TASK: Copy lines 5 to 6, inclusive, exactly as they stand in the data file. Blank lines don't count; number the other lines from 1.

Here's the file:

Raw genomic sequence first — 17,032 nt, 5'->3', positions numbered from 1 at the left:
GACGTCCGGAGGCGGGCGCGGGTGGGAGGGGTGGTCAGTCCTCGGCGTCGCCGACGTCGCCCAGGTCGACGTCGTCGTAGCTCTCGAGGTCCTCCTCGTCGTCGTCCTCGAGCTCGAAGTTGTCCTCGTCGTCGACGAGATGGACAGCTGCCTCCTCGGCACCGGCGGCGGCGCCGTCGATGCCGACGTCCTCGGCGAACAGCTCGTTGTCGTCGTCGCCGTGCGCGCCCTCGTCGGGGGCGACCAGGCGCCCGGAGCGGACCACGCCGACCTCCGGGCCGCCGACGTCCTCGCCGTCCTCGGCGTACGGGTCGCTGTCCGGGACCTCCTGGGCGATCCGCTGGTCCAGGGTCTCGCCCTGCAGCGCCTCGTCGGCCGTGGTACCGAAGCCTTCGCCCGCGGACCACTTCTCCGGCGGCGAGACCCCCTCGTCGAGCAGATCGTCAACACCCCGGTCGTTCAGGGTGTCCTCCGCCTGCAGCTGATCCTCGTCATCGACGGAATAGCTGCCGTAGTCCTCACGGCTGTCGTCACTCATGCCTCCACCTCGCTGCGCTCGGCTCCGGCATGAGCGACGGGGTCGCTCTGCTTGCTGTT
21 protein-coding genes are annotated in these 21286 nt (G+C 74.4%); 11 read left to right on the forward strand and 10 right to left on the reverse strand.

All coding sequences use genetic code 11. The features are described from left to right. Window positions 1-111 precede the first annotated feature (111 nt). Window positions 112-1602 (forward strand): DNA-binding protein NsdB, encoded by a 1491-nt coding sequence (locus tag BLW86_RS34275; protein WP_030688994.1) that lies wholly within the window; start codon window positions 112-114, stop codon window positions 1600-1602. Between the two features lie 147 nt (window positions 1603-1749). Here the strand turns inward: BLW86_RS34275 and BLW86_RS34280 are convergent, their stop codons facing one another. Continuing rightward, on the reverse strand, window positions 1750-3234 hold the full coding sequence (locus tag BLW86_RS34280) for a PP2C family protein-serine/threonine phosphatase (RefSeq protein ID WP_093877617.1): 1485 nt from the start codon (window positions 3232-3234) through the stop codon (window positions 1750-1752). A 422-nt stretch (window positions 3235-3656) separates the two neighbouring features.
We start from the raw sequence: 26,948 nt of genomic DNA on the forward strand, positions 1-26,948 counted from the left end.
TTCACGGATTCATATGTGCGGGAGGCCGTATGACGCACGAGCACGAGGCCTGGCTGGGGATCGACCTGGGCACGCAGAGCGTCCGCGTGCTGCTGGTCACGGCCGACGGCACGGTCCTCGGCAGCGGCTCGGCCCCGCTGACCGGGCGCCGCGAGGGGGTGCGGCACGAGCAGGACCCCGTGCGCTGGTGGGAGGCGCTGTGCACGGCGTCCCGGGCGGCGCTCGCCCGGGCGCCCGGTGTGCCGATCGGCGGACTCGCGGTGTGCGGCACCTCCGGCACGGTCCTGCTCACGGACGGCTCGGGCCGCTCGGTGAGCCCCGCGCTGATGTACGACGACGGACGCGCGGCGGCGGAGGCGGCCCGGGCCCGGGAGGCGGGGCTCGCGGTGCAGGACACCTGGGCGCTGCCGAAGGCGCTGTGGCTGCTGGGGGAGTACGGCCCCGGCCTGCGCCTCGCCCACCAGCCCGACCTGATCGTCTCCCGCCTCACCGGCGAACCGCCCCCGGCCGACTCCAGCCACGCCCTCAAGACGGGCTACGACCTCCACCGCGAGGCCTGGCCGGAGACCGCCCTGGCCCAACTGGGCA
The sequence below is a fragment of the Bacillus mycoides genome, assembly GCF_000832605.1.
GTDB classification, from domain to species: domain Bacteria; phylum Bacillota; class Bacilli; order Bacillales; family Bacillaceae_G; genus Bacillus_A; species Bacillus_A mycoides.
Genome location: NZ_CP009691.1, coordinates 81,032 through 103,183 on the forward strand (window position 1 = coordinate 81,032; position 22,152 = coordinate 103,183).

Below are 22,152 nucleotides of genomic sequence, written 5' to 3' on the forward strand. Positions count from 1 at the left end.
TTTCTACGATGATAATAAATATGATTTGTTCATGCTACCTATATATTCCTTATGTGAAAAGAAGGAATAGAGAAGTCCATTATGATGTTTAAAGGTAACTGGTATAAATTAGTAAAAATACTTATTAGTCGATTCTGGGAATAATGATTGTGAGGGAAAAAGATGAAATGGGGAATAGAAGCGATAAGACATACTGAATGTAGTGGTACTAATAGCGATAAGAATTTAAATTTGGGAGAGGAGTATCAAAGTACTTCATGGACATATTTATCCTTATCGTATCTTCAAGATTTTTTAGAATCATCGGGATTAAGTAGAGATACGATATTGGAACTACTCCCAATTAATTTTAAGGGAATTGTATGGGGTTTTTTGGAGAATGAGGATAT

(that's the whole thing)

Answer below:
We start from the raw sequence: 26,948 nt of genomic DNA on the forward strand, positions 1-26,948 counted from the left end.
TTCACGGATTCATATGTGCGGGAGGCCGTATGACGCACGAGCACGAGGCCTGGCTGGGGATCGACCTGGGCACGCAGAGCGTCCGCGTGCTGCTGGTCACGGCCGACGGCACGGTCCTCGGCAGCGGCTCGGCCCCGCTGACCGGGCGCCGCGAGGGGGTGCGGCACGAGCAGGACCCCGTGCGCTGGTGGGAGGCGCTGTGCACGGCGTCCCGGGCGGCGCTCGCCCGGGCGCCCGGTGTGCCGATCGGCGGACTCGCGGTGTGCGGCACCTCCGGCACGGTCCTGCTCACGGACGGCTCGGGCCGCTCGGTGAGCCCCGCGCTGATGTACGACGACGGACGCGCGGCGGCGGAGGCGGCCCGGGCCCGGGAGGCGGGGCTCGCGGTGCAGGACACCTGGGCGCTGCCGAAGGCGCTGTGGCTGCTGGGGGAGTACGGCCCCGGCCTGCGCCTCGCCCACCAGCCCGACCTGATCGTCTCCCGCCTCACCGGCGAACCGCCCCCGGCCGACTCCAGCCACGCCCTCAAGACGGGCTACGACCTCCACCGCGAGGCCTGGCCGGAGACCGCCCTGGCCCAACTGGGCA